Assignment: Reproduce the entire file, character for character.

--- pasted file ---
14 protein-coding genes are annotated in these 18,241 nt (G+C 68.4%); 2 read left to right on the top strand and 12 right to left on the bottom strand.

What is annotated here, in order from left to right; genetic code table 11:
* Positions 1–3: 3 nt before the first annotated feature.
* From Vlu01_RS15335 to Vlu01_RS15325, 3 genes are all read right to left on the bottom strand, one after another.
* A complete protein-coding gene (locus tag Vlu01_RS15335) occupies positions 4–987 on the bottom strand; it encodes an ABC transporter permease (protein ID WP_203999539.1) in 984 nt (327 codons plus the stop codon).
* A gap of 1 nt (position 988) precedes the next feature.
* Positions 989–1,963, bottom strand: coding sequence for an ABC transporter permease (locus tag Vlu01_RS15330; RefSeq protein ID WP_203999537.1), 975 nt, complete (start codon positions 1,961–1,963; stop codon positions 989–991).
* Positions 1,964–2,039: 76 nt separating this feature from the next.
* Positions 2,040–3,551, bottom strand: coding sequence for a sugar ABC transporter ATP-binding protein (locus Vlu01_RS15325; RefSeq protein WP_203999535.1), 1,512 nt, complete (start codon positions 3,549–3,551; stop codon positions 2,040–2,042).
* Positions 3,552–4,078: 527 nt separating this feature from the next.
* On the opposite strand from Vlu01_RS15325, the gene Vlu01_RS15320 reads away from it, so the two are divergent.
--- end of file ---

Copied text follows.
14 protein-coding genes are annotated in these 18,241 nt (G+C 68.4%); 2 read left to right on the top strand and 12 right to left on the bottom strand.

What is annotated here, in order from left to right; genetic code table 11:
* Positions 1–3: 3 nt before the first annotated feature.
* From Vlu01_RS15335 to Vlu01_RS15325, 3 genes are all read right to left on the bottom strand, one after another.
* A complete protein-coding gene (locus tag Vlu01_RS15335) occupies positions 4–987 on the bottom strand; it encodes an ABC transporter permease (protein ID WP_203999539.1) in 984 nt (327 codons plus the stop codon).
* A gap of 1 nt (position 988) precedes the next feature.
* Positions 989–1,963, bottom strand: coding sequence for an ABC transporter permease (locus tag Vlu01_RS15330; RefSeq protein ID WP_203999537.1), 975 nt, complete (start codon positions 1,961–1,963; stop codon positions 989–991).
* Positions 1,964–2,039: 76 nt separating this feature from the next.
* Positions 2,040–3,551, bottom strand: coding sequence for a sugar ABC transporter ATP-binding protein (locus Vlu01_RS15325; RefSeq protein WP_203999535.1), 1,512 nt, complete (start codon positions 3,549–3,551; stop codon positions 2,040–2,042).
* Positions 3,552–4,078: 527 nt separating this feature from the next.
* On the opposite strand from Vlu01_RS15325, the gene Vlu01_RS15320 reads away from it, so the two are divergent.